A Companion to Eighteenth-Century Britain
H. T. Dickinson
John Wiley & Sons, 2008 M04 15 - 592 pages
This authoritative Companion introduces readers to the developments that lead to Britain becoming a great world power, the leading European imperial state, and, at the same time, the most economically and socially advanced, politically liberal and religiously tolerant nation in Europe.
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... civil society and civil government. He went on to argue that the only way to secure the natural rights of all men was to create a written constitution in which all men had the right to vote for the legislature which would make the laws ...
... civil government and returning the people to the state of nature. While the critics of the doctrine of parliamentary sovereignty did not succeed in having it rejected, they almost certainly convinced even its strongest supporters that ...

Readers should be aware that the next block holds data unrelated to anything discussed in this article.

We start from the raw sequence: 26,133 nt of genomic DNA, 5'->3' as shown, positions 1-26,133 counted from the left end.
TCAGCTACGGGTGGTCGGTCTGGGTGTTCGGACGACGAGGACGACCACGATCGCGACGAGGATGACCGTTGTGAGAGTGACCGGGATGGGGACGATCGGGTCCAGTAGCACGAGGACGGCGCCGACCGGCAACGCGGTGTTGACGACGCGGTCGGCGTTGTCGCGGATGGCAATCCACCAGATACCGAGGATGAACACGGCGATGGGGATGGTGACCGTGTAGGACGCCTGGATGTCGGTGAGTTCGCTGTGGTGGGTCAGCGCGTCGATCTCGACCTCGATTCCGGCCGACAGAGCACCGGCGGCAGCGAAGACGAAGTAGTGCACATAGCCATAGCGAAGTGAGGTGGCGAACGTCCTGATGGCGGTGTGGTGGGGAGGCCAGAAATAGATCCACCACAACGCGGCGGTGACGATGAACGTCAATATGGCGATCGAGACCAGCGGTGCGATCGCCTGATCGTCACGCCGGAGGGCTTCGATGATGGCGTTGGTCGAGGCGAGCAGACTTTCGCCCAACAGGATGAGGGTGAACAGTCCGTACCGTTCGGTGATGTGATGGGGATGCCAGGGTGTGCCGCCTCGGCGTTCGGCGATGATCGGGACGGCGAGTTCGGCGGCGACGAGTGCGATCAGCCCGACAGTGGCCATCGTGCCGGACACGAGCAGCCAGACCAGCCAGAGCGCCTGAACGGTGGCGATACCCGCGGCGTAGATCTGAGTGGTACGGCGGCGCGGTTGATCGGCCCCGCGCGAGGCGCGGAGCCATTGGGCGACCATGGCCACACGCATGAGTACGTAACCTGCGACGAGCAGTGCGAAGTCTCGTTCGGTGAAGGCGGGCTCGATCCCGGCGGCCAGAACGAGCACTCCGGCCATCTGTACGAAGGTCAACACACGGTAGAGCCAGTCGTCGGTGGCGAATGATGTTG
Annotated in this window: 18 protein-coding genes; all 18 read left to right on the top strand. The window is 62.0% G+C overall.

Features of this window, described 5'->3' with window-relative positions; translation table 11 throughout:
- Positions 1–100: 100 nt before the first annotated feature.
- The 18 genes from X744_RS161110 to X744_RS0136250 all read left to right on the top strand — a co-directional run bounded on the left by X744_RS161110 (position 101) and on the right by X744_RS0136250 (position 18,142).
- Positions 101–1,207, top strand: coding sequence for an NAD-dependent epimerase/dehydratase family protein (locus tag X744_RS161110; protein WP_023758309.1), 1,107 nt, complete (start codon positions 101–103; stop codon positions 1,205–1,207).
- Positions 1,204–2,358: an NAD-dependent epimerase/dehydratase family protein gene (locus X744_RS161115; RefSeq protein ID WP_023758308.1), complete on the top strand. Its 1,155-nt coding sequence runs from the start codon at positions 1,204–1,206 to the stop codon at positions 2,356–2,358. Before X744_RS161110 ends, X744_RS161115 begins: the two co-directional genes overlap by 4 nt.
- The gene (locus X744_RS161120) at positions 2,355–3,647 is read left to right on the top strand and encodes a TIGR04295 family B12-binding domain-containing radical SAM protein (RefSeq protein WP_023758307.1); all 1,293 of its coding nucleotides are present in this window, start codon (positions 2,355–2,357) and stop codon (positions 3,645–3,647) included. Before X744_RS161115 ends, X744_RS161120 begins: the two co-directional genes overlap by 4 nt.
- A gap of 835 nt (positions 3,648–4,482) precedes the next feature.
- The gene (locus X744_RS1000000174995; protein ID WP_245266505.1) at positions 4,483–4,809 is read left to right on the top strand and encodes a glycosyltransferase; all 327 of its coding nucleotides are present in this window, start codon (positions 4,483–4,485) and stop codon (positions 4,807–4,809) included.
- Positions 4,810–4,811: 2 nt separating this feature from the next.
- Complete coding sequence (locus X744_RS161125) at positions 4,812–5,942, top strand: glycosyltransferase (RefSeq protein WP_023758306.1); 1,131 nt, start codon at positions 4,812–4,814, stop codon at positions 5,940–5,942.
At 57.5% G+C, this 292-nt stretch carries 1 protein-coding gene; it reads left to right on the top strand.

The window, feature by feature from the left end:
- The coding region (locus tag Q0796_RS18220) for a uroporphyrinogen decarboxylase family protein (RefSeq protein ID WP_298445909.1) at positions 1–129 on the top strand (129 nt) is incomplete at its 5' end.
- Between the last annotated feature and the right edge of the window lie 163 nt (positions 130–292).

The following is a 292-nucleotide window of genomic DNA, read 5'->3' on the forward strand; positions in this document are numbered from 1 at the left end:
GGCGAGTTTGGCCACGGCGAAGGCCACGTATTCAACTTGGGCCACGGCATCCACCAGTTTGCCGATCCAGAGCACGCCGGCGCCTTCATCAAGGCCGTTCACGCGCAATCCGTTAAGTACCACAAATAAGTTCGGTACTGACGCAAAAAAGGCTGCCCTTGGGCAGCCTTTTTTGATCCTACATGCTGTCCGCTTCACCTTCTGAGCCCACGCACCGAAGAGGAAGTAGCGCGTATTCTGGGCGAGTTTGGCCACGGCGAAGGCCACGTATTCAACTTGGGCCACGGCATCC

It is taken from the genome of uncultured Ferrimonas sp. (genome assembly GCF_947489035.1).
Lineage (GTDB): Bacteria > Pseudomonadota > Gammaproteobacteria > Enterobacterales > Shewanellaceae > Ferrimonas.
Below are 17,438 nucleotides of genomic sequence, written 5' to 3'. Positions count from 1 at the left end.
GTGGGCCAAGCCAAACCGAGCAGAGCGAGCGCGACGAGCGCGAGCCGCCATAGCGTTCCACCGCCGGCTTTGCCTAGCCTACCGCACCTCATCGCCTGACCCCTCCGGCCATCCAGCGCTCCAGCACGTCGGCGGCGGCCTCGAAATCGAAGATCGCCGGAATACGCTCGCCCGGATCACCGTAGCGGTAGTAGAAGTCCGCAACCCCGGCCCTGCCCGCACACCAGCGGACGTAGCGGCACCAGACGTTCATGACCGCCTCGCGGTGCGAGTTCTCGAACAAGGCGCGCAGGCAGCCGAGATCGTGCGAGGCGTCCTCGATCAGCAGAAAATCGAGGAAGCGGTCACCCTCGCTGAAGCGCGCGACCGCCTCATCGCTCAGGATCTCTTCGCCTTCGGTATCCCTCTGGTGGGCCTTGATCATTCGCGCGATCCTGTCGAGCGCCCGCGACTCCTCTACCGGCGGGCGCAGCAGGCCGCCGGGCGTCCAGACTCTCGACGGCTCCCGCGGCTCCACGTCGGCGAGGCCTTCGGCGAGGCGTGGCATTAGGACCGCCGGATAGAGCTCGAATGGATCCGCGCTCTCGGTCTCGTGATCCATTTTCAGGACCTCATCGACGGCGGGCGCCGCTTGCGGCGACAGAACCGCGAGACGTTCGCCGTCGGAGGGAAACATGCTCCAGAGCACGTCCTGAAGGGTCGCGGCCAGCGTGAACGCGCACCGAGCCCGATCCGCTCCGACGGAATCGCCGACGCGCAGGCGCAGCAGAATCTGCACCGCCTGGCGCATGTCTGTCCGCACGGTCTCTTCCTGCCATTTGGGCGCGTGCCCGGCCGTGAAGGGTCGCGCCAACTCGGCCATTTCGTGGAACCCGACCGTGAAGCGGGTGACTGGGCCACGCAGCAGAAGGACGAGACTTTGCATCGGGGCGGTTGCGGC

... civil liberties ensured the right of subjects to live under the rule of law and to have an equal opportunity of justice. Arbitrary authority was restrained by positive law, ancient custom and common law, or natural law to the extent ...
... civil liberties. It made sense, therefore, to ensure that parliament, and, in particular, the House of Commons, was in a position to resist the abuse of power by the executive and was strong enough to defend the liberties of the subject ...
... civil servants) sat in parliament in order to promote the passage of government business through the legislature. The House of Lords did not directly oppose moneyraising bills in the eighteenth century and hence its constitutional role ...
Part II The Economy and Society
Part III Religion
Part IV Culture
Part V Union and Disunion in the British Isles
Part VI Britain and the Wider World